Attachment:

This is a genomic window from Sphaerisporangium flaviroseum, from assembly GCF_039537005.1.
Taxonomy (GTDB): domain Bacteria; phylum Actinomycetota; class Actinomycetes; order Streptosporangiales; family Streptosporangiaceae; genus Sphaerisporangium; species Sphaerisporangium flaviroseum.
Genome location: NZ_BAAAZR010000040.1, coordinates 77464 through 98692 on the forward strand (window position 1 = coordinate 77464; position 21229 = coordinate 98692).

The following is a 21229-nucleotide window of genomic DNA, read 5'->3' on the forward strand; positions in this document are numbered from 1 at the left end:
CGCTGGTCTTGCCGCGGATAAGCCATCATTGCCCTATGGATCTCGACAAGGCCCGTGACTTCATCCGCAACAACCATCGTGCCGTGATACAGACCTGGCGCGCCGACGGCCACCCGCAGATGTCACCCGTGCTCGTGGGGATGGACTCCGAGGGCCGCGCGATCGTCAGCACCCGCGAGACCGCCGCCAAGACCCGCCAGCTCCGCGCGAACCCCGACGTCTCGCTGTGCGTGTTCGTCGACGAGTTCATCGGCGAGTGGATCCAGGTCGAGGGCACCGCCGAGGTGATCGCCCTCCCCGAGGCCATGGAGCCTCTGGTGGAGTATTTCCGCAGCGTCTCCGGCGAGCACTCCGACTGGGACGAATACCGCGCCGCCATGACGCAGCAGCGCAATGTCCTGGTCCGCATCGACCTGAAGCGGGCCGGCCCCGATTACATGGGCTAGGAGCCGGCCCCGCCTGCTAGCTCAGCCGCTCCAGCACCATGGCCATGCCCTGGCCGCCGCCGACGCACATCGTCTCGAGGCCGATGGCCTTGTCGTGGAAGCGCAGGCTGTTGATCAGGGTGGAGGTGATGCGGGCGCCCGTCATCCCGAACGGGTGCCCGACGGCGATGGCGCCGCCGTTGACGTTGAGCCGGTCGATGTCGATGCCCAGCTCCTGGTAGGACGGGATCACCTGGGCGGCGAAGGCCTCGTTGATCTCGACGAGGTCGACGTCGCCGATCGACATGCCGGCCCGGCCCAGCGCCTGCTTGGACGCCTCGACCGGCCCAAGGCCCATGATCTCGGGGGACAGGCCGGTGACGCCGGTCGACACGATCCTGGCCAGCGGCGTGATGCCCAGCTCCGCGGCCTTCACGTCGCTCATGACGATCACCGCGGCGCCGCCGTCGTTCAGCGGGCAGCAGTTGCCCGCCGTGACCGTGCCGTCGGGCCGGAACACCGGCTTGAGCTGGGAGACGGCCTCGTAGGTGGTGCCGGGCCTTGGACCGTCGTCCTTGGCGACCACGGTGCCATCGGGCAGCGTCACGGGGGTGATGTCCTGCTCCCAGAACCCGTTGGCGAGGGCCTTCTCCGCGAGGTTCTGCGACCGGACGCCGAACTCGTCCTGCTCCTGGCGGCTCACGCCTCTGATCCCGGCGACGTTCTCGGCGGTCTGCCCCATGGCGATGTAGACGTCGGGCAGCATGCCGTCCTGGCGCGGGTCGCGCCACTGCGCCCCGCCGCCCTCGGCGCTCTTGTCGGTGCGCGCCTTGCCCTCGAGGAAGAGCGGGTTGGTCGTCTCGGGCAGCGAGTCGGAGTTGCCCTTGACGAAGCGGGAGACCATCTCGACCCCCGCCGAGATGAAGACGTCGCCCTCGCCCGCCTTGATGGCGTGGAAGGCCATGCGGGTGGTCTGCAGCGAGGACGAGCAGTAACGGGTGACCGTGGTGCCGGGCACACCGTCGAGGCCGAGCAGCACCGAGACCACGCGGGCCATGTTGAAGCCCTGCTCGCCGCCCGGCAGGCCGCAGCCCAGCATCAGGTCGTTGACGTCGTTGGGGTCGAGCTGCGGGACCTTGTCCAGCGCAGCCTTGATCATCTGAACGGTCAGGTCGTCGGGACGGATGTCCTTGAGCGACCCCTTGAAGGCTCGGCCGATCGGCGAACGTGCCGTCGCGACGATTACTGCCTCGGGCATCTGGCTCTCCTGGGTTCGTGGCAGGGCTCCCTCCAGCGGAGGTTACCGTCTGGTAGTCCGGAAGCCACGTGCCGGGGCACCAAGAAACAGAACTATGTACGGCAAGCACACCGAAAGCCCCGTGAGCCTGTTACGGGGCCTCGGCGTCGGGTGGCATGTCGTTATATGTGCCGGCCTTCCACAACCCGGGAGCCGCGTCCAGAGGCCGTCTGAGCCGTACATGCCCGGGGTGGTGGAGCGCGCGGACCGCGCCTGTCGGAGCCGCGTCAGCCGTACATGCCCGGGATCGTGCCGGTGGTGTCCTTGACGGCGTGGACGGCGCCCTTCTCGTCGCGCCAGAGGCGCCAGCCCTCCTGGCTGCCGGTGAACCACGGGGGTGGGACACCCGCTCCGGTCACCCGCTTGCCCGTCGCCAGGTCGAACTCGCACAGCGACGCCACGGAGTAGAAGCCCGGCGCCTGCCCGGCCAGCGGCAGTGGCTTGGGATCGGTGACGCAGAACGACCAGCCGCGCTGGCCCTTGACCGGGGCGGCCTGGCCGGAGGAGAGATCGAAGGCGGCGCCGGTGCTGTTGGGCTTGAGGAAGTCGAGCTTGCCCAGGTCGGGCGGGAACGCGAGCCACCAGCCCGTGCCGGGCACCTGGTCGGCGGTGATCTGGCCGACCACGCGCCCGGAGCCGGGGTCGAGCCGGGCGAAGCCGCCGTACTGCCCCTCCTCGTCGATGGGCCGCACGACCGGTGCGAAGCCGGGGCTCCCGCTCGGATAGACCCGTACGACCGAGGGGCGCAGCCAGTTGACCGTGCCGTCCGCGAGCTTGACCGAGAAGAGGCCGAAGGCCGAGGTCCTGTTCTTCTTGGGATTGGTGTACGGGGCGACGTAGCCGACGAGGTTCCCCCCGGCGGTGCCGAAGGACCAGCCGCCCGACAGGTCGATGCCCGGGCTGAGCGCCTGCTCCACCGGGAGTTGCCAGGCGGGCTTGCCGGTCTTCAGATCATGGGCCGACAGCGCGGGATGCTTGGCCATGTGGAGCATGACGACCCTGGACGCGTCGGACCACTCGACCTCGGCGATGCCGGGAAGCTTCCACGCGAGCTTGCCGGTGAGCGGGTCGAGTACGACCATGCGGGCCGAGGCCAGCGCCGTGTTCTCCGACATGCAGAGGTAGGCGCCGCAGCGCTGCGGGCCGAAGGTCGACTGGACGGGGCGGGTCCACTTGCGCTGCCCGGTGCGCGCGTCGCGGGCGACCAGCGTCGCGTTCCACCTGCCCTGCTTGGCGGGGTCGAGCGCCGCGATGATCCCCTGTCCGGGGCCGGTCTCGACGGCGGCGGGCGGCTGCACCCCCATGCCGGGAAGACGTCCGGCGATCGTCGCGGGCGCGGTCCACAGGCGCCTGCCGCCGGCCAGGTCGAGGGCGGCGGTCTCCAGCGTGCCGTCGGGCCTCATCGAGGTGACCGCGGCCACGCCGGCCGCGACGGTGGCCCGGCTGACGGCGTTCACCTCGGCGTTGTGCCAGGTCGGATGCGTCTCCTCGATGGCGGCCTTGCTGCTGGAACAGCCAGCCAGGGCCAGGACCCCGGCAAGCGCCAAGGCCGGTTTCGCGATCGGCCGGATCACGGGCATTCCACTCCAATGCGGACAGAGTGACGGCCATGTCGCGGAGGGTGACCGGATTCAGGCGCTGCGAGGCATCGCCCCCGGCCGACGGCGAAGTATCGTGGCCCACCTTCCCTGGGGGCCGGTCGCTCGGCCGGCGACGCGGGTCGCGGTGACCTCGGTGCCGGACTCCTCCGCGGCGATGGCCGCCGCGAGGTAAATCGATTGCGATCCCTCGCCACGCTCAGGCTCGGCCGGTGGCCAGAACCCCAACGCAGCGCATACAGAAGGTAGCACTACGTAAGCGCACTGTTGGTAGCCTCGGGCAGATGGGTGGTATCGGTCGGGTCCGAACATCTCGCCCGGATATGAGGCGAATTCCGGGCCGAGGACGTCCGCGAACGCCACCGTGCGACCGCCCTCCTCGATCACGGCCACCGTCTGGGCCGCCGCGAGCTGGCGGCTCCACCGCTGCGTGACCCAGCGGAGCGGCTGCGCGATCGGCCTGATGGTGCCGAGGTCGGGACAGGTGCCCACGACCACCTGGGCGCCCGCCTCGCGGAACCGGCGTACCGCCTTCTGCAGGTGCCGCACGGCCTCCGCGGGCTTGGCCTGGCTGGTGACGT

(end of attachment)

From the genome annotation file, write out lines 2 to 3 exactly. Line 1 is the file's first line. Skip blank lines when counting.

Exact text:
Taxonomy (GTDB): domain Bacteria; phylum Actinomycetota; class Actinomycetes; order Streptosporangiales; family Streptosporangiaceae; genus Sphaerisporangium; species Sphaerisporangium flaviroseum.
Genome location: NZ_BAAAZR010000040.1, coordinates 77464 through 98692 on the forward strand (window position 1 = coordinate 77464; position 21229 = coordinate 98692).